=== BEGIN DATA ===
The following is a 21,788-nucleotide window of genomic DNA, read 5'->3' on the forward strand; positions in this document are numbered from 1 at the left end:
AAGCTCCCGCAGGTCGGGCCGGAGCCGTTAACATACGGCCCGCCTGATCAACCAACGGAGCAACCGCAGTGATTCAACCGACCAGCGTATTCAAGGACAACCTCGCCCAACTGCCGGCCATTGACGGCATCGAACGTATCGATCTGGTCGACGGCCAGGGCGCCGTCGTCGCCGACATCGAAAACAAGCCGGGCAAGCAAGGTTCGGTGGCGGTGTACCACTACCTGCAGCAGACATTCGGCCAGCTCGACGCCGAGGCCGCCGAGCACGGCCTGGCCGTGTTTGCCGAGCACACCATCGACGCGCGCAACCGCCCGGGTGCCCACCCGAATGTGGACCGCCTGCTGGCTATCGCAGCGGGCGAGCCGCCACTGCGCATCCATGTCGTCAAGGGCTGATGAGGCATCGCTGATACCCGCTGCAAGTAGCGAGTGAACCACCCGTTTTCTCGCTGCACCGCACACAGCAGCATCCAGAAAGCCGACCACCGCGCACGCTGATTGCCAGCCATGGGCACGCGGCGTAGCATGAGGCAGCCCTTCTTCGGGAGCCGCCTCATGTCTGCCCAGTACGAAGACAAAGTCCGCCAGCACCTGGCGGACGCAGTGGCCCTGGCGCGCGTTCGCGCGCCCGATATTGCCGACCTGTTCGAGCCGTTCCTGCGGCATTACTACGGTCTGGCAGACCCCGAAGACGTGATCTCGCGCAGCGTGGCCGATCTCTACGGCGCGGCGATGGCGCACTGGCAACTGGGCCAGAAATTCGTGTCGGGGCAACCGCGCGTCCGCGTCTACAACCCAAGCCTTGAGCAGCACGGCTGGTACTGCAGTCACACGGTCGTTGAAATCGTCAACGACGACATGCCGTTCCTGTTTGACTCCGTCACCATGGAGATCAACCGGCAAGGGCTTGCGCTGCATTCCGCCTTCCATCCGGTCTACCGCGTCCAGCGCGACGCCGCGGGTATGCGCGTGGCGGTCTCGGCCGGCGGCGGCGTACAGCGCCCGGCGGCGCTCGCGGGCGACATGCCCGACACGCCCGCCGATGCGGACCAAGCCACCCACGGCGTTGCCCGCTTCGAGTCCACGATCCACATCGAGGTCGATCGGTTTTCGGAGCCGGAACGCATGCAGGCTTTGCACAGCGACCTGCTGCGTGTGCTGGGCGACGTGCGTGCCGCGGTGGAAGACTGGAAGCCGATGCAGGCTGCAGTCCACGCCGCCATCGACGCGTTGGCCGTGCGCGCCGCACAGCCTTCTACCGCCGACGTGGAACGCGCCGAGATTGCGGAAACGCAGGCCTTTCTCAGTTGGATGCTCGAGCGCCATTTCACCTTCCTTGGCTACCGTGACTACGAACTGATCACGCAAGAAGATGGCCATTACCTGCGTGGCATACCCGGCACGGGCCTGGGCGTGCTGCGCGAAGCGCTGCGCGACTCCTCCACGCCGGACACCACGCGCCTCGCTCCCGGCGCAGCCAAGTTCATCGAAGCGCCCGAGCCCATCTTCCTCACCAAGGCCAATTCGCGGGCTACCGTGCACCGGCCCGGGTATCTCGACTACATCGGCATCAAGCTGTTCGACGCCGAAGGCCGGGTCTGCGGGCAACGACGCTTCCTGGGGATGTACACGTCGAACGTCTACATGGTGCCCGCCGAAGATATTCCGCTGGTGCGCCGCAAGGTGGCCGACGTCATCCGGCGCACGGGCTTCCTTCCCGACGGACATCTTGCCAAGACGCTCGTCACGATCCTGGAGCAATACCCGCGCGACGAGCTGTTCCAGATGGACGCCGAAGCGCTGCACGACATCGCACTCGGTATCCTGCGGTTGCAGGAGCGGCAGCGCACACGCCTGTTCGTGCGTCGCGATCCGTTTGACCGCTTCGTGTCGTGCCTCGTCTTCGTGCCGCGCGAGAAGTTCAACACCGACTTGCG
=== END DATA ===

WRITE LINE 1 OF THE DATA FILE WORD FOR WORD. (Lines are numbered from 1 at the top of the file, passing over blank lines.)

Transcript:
The following is a 21,788-nucleotide window of genomic DNA, read 5'->3' on the forward strand; positions in this document are numbered from 1 at the left end: